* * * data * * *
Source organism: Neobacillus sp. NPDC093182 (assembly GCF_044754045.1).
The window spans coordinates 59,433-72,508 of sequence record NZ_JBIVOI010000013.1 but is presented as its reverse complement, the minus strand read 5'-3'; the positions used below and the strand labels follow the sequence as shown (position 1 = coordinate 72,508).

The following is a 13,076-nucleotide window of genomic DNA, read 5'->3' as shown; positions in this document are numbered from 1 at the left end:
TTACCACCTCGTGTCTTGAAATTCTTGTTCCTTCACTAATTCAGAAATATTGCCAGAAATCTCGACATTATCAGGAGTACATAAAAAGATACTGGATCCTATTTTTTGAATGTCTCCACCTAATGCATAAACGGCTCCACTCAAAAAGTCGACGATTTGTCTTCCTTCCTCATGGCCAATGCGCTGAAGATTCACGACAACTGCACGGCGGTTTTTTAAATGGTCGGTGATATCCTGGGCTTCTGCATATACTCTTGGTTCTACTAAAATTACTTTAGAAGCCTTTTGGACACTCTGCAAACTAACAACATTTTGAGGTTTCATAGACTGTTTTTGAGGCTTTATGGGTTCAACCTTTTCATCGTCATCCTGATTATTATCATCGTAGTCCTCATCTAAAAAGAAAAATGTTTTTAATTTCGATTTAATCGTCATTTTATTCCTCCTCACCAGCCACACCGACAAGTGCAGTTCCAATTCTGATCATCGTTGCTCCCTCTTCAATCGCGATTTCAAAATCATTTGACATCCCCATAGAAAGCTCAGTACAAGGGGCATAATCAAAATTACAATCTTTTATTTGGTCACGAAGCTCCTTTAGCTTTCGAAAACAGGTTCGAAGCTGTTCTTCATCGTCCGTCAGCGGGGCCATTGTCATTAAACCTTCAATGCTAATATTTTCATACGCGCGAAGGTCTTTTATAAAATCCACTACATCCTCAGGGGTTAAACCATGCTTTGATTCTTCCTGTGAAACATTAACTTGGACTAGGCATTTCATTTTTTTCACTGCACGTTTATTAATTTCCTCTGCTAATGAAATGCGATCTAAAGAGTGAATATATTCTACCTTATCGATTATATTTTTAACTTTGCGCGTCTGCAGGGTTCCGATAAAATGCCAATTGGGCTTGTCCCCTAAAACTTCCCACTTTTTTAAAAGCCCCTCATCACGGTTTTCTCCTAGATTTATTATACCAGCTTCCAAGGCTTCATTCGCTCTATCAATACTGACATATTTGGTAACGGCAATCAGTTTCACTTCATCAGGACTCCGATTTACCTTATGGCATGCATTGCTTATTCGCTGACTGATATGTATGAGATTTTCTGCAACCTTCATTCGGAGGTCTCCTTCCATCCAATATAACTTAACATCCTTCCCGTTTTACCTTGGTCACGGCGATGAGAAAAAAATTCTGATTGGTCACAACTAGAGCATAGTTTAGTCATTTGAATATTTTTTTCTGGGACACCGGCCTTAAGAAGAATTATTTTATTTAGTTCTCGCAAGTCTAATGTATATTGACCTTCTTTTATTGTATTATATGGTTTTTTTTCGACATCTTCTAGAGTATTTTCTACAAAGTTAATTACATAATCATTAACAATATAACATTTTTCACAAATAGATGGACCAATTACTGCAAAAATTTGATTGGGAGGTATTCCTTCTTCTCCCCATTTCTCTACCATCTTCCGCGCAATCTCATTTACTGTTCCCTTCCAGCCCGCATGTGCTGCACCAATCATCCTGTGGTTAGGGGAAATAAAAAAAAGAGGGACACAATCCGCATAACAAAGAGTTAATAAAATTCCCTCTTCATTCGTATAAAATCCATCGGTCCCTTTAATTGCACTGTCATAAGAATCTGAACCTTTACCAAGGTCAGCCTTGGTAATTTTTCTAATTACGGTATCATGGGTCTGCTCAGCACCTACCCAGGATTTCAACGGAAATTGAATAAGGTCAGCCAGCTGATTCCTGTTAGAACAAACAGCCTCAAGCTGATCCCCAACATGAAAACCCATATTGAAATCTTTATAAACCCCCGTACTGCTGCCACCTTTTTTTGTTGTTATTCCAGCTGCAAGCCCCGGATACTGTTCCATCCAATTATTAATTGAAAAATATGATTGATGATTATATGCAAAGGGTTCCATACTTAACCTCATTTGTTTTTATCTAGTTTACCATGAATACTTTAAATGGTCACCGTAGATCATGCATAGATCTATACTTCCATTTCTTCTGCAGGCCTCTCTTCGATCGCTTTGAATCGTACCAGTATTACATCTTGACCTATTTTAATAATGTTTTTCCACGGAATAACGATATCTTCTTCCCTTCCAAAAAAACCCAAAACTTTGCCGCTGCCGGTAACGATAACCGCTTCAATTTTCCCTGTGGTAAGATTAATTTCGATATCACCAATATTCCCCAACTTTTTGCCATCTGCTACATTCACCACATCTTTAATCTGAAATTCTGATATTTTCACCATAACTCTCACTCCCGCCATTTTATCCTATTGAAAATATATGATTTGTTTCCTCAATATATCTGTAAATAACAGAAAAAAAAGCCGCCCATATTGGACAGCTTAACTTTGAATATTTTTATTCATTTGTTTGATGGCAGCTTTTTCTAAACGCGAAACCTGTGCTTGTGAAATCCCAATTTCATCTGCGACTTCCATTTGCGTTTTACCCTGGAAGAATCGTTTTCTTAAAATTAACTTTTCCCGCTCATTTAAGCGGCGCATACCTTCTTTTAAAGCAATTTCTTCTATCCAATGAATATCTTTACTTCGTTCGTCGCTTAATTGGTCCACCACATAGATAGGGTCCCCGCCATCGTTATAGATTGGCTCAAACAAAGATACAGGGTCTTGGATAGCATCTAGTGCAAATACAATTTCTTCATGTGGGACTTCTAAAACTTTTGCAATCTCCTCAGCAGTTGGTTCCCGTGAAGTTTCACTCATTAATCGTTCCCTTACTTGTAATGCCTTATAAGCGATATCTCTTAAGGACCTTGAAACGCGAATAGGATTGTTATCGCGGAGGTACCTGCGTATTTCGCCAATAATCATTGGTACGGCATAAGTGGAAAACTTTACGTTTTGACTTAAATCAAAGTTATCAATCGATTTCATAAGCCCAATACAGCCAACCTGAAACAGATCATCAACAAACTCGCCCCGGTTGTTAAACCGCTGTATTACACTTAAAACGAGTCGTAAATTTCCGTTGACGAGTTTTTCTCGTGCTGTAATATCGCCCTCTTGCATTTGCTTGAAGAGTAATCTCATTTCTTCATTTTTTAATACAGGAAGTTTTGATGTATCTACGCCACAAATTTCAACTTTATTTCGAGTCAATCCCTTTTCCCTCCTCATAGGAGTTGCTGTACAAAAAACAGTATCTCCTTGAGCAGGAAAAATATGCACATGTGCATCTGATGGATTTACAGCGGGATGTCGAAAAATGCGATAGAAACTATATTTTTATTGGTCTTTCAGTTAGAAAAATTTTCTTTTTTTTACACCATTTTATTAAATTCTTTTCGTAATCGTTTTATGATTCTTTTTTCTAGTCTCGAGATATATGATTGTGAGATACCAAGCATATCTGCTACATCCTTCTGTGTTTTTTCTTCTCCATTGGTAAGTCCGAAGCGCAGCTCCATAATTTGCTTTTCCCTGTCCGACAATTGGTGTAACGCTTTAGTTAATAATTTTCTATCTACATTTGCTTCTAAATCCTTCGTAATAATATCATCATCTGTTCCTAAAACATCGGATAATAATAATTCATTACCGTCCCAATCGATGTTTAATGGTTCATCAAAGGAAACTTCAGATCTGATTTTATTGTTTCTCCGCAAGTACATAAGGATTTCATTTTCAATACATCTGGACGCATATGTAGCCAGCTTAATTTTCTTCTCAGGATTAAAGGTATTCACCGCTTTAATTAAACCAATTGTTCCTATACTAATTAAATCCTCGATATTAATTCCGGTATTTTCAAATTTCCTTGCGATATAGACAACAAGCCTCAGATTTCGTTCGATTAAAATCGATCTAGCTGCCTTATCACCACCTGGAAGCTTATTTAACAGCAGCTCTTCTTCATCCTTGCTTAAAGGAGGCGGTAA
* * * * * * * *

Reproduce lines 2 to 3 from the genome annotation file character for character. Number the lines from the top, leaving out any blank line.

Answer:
The window spans coordinates 59,433-72,508 of sequence record NZ_JBIVOI010000013.1 but is presented as its reverse complement, the minus strand read 5'-3'; the positions used below and the strand labels follow the sequence as shown (position 1 = coordinate 72,508).

The following is a 13,076-nucleotide window of genomic DNA, read 5'->3' as shown; positions in this document are numbered from 1 at the left end: